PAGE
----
New York Times reporter Kevin Roose, eternally hypersensitive to the dangers of the right-wing on the internet, elevated some brief online scuttlebutt about an alleged Biden debate “earpiece” into a full-blown history that mostly mocked the right: “The Long History of ‘Hidden Earpiece’ Conspiracy Theories.” But one of the left-leaning conspiracists could be found very close to home.
Ahead of Tuesday’s presidential debate, rumors began spreading among right-wing influencers and Trump campaign surrogates that Joseph R. Biden Jr., the Democratic nominee, was being outfitted with a hidden earpiece in order to receive surreptitious help during the debate, and that Mr. Biden’s campaign had refused a request from the Trump campaign to allow a third party to inspect both candidates’ ears for hidden earpiece receivers before the debate.
….the theory is being speculated about in right-wing media, including on Fox News, and it has been shared thousands of times on Facebook….
“Secret earpiece” rumors are nothing new. In fact, they’ve become something of a fixture during presidential debate cycles, and part of a baseless conspiracy theory that tends to rear its head every four years.
The first real earpiece conspiracy theory dates to 2000, when Rush Limbaugh, the right-wing radio host, accused then-candidate Al Gore of getting answers fed to him through an earpiece during a “Meet the Press” appearance….
Then came the tricky bit:
Four years later, during the 2004 presidential debates, rumors circulated among left-wing bloggers that George W. Bush was getting help from a surreptitiously placed earpiece….Commentators on the left speculated about a “bulge” in Mr. Bush's jacket, which they imagined concealed a hidden receiver into which Karl Rove, the former president’s political adviser, was speaking. The Bush campaign tried to bat down the rumors, but they persisted, even though no solid evidence ever surfaced….
“Commentators on the left” is not specific enough! It includes the paper's own former White House correspondent Elizabeth Bumiller, who circulated the exact same conspiracy theory back during those 2004 debates. She also “persisted” in spreading the rumors.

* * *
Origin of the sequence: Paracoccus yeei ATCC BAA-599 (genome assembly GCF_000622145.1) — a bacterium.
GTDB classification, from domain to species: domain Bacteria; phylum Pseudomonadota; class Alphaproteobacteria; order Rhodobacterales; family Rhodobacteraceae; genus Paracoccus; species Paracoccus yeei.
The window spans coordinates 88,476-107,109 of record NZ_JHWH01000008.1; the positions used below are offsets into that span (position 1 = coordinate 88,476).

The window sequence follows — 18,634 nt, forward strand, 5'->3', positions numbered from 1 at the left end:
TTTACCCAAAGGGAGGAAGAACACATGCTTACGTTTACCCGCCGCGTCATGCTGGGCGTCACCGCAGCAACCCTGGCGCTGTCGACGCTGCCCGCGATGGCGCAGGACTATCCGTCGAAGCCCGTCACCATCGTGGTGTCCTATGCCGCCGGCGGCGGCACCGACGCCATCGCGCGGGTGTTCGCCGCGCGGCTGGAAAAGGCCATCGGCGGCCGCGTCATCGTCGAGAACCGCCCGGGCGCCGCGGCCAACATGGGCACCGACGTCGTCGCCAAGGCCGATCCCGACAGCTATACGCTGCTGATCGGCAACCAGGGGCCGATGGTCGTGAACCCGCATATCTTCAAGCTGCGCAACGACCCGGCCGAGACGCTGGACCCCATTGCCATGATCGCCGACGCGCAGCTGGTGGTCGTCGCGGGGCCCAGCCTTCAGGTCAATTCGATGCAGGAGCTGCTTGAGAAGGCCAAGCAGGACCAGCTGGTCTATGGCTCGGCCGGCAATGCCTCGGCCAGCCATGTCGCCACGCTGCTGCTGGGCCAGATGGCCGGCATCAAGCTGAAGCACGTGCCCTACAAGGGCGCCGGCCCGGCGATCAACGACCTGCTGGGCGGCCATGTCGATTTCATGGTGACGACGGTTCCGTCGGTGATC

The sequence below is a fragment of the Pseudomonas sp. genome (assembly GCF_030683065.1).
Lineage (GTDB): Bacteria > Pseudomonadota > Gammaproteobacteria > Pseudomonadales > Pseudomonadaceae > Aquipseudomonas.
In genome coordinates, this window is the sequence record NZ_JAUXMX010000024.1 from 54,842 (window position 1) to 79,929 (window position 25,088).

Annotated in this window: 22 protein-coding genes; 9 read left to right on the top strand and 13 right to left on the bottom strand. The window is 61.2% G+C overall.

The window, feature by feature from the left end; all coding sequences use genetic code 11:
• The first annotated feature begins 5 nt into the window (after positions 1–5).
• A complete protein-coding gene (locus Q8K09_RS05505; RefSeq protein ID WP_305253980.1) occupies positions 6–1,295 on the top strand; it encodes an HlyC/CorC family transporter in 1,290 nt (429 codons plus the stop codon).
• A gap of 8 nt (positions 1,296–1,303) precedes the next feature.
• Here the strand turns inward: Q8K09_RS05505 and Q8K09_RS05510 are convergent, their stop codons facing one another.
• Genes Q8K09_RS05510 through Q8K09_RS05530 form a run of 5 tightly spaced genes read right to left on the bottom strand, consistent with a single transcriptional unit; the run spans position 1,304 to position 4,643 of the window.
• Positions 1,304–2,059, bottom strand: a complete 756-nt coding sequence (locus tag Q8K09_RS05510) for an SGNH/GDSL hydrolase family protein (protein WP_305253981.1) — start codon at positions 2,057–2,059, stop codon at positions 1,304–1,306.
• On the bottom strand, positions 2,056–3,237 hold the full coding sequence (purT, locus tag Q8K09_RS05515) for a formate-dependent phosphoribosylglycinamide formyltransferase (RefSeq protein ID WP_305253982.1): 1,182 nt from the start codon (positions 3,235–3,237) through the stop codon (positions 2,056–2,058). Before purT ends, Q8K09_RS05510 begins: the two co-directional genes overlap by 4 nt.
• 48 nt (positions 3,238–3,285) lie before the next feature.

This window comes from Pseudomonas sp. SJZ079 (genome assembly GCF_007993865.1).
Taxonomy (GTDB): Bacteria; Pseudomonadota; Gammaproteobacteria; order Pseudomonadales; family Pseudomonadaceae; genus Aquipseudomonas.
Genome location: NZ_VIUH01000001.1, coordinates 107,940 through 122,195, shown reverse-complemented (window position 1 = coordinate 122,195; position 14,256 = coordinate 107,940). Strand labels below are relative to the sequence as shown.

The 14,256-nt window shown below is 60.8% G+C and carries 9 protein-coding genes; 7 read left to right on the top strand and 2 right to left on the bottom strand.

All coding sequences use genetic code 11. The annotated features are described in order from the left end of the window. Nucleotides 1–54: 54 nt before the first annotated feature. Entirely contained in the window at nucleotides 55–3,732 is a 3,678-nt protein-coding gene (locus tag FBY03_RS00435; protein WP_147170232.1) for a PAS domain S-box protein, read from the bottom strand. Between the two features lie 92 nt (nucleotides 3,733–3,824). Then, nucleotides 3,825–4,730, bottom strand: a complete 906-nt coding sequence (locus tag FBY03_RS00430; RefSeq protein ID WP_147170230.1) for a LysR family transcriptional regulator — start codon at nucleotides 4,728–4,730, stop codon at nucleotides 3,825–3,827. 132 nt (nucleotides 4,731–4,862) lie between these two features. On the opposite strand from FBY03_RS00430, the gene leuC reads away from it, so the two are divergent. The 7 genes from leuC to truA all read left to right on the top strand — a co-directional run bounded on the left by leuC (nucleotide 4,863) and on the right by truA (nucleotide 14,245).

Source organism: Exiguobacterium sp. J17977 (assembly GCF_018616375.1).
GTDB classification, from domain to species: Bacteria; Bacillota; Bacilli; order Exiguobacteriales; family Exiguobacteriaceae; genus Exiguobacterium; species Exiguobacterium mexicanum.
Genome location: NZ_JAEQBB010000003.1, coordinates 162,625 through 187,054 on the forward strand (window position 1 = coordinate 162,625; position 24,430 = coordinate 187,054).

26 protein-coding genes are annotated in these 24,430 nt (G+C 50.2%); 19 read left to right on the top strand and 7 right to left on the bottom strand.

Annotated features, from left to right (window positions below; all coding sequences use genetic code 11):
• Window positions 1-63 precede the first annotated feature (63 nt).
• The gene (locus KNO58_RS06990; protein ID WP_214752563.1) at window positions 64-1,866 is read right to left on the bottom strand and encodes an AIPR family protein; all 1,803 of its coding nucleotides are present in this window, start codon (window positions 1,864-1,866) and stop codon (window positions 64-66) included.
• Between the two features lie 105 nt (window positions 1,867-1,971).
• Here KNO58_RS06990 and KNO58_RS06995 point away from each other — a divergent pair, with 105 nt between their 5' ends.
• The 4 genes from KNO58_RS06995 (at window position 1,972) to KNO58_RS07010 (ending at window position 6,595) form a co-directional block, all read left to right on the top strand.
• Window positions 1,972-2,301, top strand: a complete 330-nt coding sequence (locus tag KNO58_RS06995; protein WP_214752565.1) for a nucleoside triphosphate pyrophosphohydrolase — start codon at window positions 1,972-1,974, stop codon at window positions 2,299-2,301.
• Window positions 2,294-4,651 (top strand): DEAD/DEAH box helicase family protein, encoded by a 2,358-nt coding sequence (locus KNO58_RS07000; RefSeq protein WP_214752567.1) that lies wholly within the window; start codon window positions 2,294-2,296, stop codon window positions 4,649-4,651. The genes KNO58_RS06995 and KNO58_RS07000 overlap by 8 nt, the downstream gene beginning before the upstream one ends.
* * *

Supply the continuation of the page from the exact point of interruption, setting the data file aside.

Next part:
Bumiller, now Washington Bureau chief for the paper, passed along left-wing conspiracy theories herself about George W. Bush’s debate performance against Democratic opponent Sen. John Kerry, supposedly given advice from Karl Rove via a radio receiver that bulged out of the back of Bush’s jacket on stage.
Bumiller’s most loving and respectful treatment of the wacky left-wing theory appeared in the October 19, 2004 edition under the headline “Talk of Bubble Leads to Battle Over Bulge.” Note the tone Bumiller tries to convey of a desperate President Bush clinging to office (Bush would best Kerry on Election Day two weeks later).
In these closing weeks of the presidential campaign, the talk at an edgy White House is of polls, turnout, swing voters and polls. There are also two story lines from the presidential debates that to the exasperation of President Bush's advisers won't go away: the bubble and the bulge.
The bulge -- the strange rectangular box visible between the president's shoulder blades in the first debate -- has set off so much frenzied speculation on the Internet that it has become what literary critics call an objective correlative, or an object that evokes large emotions and ideas.
The bulge is in many ways related to the bubble, which is the word Mr. Bush himself uses to describe the isolation of the presidency. In this case, Mr. Bush's critics argue that he has so walled himself off from dissent in his bubble that he was ill-prepared to take on the challenge of Senator John Kerry in their three debates.
The next paragraph in particular sounds like Bumiller is fully embracing the nuttery:
Therefore, Mr. Bush had to make use of the bulge, which is most popularly rumored to be a radio receiver that transmitted answers from an offstage adviser into a hidden presidential earpiece. In the last two weeks, the bulge has taken on a life of its own to become a symbol to Mr. Bush's critics of all that is wrong with his presidency.